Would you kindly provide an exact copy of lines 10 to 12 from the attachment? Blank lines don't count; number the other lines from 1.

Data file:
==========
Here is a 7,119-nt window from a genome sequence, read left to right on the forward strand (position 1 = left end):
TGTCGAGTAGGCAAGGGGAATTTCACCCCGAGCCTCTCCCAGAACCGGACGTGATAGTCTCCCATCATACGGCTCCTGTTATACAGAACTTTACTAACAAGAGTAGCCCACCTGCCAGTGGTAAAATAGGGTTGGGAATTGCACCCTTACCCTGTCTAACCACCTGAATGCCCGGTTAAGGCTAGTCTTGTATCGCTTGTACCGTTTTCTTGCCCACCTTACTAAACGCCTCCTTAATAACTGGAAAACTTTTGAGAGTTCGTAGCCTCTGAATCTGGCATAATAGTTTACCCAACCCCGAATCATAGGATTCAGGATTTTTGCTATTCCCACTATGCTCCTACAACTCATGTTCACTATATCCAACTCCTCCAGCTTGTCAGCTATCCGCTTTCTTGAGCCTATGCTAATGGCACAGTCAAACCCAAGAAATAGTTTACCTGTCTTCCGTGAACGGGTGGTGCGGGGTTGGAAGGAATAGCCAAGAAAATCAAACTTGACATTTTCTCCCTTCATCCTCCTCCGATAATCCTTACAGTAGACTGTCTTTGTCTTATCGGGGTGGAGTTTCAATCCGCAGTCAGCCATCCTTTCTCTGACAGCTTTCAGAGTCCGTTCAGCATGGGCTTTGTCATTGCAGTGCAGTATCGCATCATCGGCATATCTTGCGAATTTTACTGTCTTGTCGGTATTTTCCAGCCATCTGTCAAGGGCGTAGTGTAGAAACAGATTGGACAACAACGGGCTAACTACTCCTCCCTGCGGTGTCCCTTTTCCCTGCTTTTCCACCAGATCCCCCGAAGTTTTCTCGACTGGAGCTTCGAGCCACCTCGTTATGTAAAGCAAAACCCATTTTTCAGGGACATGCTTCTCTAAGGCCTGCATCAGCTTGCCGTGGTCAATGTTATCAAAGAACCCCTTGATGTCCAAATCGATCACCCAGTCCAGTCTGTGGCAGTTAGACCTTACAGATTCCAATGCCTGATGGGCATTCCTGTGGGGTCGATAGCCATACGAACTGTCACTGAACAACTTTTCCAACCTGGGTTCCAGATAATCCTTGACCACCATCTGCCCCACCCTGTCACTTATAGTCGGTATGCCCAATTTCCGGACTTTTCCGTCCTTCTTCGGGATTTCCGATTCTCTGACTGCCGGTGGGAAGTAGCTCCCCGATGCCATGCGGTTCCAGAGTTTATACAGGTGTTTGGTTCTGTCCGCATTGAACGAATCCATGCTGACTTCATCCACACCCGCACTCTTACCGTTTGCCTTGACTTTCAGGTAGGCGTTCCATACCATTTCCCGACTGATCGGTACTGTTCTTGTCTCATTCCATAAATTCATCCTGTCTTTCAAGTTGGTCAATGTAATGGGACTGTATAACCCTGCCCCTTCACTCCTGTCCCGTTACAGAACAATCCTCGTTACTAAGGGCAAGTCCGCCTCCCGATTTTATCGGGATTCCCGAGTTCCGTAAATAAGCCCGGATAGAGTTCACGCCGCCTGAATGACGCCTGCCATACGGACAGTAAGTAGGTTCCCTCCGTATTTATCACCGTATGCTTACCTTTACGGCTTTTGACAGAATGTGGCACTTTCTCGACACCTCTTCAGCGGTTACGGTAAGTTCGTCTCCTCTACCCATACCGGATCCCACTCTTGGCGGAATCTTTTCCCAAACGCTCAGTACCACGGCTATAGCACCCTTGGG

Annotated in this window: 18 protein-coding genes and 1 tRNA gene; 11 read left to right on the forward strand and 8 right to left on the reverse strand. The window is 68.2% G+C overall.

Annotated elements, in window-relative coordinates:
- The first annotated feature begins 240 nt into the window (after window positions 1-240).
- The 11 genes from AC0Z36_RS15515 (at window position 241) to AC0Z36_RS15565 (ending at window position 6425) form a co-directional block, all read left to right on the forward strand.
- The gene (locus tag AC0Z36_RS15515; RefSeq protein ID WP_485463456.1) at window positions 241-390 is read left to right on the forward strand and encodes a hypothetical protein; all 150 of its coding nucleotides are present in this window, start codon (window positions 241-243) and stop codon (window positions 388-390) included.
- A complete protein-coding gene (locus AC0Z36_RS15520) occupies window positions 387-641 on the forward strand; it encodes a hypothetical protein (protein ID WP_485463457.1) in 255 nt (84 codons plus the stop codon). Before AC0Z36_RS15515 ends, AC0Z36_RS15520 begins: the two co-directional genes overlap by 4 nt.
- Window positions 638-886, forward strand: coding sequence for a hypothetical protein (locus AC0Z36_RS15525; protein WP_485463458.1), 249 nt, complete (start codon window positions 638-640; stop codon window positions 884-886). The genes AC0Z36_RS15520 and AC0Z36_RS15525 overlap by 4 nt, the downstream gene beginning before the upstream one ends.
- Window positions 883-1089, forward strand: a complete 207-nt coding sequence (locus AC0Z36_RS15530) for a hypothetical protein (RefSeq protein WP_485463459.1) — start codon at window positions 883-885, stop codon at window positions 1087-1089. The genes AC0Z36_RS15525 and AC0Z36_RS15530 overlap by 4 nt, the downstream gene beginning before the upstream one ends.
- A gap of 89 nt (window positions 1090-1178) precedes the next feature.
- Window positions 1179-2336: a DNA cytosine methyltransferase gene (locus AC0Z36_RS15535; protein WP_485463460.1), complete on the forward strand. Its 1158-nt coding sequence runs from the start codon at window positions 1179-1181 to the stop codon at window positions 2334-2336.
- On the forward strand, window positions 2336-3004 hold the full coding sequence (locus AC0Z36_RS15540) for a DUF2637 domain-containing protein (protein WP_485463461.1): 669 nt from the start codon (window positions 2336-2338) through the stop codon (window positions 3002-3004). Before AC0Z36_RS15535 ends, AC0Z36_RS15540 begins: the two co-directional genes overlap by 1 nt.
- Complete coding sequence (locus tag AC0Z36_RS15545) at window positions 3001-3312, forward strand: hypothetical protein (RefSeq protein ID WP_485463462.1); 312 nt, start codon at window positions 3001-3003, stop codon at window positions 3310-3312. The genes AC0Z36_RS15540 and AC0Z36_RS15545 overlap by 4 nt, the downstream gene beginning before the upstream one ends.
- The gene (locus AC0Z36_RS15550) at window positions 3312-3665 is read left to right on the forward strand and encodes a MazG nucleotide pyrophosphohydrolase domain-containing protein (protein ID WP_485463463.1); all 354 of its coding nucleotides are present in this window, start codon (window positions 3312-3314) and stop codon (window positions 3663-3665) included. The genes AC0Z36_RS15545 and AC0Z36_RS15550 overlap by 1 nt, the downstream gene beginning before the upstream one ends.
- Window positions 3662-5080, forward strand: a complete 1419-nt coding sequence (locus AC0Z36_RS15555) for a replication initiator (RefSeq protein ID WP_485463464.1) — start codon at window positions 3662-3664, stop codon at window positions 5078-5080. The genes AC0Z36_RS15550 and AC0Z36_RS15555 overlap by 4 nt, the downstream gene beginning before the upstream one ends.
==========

- Window positions 883-1089, forward strand: a complete 207-nt coding sequence (locus AC0Z36_RS15530) for a hypothetical protein (RefSeq protein WP_485463459.1) — start codon at window positions 883-885, stop codon at window positions 1087-1089. The genes AC0Z36_RS15525 and AC0Z36_RS15530 overlap by 4 nt, the downstream gene beginning before the upstream one ends.
- A gap of 89 nt (window positions 1090-1178) precedes the next feature.
- Window positions 1179-2336: a DNA cytosine methyltransferase gene (locus AC0Z36_RS15535; protein WP_485463460.1), complete on the forward strand. Its 1158-nt coding sequence runs from the start codon at window positions 1179-1181 to the stop codon at window positions 2334-2336.